as for API doc styling, this bit provides a bit of context for how ldoc uses templates and css:


fwiw, the command we’re using to generate docs in the build is just this:

(cd lua; ldoc -c ../config.ld .)

playing w/ styling and templates should just be a matter of defining the right files (.lua and css respectively) and passing them along in the command line. if folks want any help integrating, feel free to ping me.

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mildly off topic but i had not seen this (or lost the link if i ever had it)
thanks for linking here…the guides for scripting/api docs will DEFINITELY help me

i feel like i was too dumb to know i needed them and assumed they didnt exist yet in such an organized format

edit: perhaps it could be added as a bullet point under studies here

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@glia: you hadn’t seen this site before because @ppqq literally just built it yesterday. but there is not necessarily a ton of new info-- it’s pulling from the github readme, and web-hosting docs that were previously only on the device itself (ie, norns.local/doc)

@xenus_dad maintainability is certainly what @ppqq helped improve massively with this move. since we’re using an existing code-documentation system (ldoc) we have a start, but general “usefulness” is something i’d like to put time into (and would love help) along the lines of what i mentioned above.

@Olivier yep the main monome docs page is similar to what you’re suggesting in some ways, but clearly the norns section needs more definition. but back to the original goal-- i’d love to see you css added to the teletype manual, and perhaps we can explore how to update the norns API css…


Excellent - I should have time this weekend to establish more robust styles for TT docs (and the Norns API docs) and then submit them to you all for feedback. Is there a better place for me to share these mocks?


the github issue @jlmitch5 linked above (norns#595) is an alternative but i think here may get the most eyes.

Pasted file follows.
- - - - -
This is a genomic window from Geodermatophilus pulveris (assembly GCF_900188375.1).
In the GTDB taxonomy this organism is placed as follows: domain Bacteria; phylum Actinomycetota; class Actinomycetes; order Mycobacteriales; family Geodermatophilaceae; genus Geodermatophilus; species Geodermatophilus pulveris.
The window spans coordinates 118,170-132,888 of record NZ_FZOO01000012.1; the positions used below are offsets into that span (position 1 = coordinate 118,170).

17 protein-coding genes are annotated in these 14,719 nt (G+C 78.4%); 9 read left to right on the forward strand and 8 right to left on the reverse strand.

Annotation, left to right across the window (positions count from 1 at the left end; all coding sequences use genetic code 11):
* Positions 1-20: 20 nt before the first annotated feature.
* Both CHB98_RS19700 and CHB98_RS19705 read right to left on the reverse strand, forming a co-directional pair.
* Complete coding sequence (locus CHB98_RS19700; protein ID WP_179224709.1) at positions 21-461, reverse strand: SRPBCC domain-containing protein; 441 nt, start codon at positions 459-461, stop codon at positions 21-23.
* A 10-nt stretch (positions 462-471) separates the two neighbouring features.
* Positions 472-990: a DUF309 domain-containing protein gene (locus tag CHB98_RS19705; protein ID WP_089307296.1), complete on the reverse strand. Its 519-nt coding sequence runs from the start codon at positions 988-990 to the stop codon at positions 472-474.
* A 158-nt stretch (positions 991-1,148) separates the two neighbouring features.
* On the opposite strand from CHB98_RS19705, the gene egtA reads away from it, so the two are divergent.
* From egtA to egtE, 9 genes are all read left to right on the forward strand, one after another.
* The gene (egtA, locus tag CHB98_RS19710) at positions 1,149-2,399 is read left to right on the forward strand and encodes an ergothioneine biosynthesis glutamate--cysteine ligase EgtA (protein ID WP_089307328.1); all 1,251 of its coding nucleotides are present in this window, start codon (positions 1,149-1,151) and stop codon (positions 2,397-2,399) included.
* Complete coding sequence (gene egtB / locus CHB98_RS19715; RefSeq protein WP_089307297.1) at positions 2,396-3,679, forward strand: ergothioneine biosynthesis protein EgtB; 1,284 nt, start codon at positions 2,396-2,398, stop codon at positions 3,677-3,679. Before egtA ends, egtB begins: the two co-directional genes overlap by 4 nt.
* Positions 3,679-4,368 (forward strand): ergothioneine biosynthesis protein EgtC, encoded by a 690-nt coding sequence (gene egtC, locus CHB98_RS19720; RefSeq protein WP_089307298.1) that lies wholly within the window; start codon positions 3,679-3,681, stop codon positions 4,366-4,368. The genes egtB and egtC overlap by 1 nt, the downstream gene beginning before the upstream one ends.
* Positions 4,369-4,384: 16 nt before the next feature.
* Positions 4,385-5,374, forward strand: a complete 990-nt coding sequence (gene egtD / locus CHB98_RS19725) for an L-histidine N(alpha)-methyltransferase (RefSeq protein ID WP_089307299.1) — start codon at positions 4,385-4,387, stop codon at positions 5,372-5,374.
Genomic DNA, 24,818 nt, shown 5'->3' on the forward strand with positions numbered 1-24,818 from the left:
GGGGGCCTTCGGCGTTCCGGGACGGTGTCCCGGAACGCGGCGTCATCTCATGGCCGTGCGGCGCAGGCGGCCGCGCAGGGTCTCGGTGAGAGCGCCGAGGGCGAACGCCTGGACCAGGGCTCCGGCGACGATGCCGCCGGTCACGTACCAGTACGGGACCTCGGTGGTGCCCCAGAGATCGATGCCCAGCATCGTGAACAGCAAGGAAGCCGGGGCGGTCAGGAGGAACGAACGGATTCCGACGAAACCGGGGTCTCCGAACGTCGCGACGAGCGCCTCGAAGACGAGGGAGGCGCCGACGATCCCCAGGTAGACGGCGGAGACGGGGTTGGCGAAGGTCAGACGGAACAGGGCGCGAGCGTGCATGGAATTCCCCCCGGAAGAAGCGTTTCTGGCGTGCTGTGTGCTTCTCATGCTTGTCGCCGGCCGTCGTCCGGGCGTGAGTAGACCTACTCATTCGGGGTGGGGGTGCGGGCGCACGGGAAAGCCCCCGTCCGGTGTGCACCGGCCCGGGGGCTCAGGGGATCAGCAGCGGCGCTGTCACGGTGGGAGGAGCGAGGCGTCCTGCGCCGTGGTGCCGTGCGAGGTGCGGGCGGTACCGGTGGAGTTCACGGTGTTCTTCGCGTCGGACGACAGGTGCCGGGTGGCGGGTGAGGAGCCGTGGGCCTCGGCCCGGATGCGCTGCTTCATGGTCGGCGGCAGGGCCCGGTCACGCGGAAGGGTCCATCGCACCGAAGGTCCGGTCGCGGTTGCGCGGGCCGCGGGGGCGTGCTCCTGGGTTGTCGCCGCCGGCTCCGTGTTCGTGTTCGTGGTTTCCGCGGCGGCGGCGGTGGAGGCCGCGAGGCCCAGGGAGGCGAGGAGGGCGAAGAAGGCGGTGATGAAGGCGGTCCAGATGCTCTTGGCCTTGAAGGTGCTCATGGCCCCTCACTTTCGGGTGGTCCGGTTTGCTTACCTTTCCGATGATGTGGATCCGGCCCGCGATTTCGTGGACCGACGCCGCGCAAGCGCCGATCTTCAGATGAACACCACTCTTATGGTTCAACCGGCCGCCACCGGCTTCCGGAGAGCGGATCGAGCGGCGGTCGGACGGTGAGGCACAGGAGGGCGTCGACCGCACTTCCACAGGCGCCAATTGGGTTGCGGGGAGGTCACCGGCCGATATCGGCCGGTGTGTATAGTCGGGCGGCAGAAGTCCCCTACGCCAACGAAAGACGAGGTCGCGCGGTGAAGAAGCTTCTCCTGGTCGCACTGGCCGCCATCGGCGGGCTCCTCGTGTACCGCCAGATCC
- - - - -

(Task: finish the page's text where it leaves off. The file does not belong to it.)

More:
wherever is easiest for you.

exciting! :beers:


@Olivier these mockups are awesome!

I believe I’d like to take a pass at modifying the pandoc template to confirm to these styles first. I believe I can get close from a visual perspective without too much trouble. I have a flight this eve I might try to knock this out on.

The biggest cons to the current build system are not so much it’s themeability, but more the toolchain setup, which is not super simple and has some tricky platform specific stuff.


For pandoc, part of the problem is LaTeX, it seems like, being a cumbersome beast with a crazy “setup cost” (multi-gigabyte distros, etc). It’s probably worth asking what we want from a PDF output of the Teletype manual vs. a webpage?

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Agreed on all points.

One big thing for me is being able to access the docs on my phone in case my laptop isn’t around when I’m working on a tt script


It isn’t suitable for the main documentation (I don’t think?), but maybe for the dust scripts, it may be worth looking at something like Locco. It’s a Lua version of Docco, which is a minimal, literate programming style documentation generator that generates HTML with the documentation alongside the syntax-highlighted code. While I haven’t used the Lua version, I’ve used some derivatives for other languages and found it easy to read, especially when browsing code (as opposed to reading a manual). If nothing else, the layout may be a nice layout inspiration.